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Ok, since others here are posting camera supports, I figure that I would post my support of choice.

It's the DvMultiRig DV MultiRig, which I have posted about extensively on this and other forums.

It's not a Glidecam, but you can get some rather nice walking camera shots with a,little practice. What it is though is the most versatile camera support that is on the market.

You can shoot in Fig Rig (handles up), Hand held (handles down), shoulder support, low profile, tripod mounted, either with 2 section pod support (highly recommended) or without.

I can get EXTREMELY steady hand held shots in any configuration all day long with no body fatigue, well except for the feet. I prefer to shoot in shoulder support mode with the back arm loose (not tightened) and pod supported with the left grip pulled inwards. This enables me to boom, dutch etc. and the rear arm simply moves up or down accordingly, and since the left grip is turned inwards I am able to rest my left forearm against it and operate my cameras manual controls on the lens barrel.

The unit is extremely lightweight but well built and is desired you can leave the unit attached to your camera, as the DvMulti Rig simply folds up to either be placed back in your camera bag by itself or attached to the camera after shooting.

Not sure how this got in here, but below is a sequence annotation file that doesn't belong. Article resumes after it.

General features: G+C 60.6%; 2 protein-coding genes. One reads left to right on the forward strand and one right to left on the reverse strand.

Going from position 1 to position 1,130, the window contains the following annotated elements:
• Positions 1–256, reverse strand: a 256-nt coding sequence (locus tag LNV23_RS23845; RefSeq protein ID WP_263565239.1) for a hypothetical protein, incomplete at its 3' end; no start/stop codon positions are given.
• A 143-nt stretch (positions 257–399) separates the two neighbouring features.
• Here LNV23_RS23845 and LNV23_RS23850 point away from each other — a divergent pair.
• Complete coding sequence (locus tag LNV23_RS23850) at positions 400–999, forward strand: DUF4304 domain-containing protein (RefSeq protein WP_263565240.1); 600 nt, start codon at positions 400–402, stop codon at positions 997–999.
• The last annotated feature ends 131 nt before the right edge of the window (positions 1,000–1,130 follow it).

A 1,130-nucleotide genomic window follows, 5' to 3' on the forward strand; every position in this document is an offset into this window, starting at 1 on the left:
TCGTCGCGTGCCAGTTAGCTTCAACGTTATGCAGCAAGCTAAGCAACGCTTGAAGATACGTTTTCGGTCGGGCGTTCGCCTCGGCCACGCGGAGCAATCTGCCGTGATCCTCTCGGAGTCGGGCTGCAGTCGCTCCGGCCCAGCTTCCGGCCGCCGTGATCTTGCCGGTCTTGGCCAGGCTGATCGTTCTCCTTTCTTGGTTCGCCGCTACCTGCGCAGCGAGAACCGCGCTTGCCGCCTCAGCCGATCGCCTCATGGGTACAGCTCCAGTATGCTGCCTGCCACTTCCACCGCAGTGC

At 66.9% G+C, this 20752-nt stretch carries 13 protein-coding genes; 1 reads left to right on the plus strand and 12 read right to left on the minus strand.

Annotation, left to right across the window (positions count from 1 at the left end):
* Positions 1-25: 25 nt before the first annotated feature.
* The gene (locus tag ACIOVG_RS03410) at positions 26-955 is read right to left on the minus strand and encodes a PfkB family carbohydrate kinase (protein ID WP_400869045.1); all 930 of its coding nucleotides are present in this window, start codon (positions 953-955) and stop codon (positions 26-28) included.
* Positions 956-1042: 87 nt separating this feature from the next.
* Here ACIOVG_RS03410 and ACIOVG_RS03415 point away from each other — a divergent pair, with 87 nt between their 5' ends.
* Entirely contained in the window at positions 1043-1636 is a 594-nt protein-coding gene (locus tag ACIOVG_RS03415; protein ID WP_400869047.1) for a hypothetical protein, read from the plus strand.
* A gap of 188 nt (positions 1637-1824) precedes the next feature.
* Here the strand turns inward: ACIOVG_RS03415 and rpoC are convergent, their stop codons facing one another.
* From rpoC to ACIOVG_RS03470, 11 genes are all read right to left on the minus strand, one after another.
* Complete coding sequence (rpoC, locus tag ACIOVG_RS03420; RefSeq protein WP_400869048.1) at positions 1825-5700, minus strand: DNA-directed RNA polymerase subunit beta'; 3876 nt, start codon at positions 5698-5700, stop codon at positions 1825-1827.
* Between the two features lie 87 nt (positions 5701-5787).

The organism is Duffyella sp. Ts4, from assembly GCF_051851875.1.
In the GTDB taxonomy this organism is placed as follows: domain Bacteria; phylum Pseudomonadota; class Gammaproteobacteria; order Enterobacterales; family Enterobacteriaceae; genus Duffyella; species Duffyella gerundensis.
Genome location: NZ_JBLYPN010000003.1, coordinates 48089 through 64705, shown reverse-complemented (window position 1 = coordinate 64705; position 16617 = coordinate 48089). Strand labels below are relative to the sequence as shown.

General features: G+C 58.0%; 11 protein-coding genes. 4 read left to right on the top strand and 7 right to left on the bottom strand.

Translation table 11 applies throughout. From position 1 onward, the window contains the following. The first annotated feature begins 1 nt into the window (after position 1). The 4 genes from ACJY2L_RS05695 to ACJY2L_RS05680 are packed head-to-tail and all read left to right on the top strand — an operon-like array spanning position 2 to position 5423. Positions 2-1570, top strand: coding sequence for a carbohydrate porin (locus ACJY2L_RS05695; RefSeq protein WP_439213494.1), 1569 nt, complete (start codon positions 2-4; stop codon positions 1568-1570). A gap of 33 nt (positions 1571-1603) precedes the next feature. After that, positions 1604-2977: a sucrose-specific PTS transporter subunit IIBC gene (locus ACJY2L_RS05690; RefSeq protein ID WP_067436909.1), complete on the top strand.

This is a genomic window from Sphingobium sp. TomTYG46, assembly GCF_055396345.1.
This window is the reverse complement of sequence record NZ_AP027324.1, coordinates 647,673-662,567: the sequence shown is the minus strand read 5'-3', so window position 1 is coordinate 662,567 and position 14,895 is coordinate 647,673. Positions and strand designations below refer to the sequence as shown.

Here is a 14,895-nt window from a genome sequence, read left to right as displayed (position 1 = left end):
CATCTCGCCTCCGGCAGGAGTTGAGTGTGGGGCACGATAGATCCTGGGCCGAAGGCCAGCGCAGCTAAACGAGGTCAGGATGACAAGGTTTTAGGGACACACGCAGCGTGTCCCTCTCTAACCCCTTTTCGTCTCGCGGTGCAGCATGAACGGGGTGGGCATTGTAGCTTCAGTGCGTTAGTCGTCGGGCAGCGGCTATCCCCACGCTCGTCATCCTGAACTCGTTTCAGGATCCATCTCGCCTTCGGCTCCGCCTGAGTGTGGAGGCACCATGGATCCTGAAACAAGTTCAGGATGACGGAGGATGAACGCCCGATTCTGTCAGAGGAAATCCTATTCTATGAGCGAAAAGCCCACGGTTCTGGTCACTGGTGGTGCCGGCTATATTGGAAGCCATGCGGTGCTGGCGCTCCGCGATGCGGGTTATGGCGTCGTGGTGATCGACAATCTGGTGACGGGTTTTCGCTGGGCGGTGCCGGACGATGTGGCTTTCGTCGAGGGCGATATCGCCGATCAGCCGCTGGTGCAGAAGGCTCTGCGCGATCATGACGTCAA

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Old December 5th, 2008, 09:42 AM   #9
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David,
point is, find something that works for you... good luck.
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Old December 6th, 2008, 01:01 AM   #10
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Quote:
Originally Posted by David Sager View Post
Ya... I have for sure decided that I need to invest in a glide-cam of some sorts. I use to shoot on a Canon XL1S and recently converted to Hi-Def with the XH-A1 and am realizing that I miss the shoulder mount of the XL1S. I was so pissed at myself for some of the camera shakes. Totally unacceptable.

Any suggestions on a cheaper "non-intrusive" glide-cam? Something smaller would be best.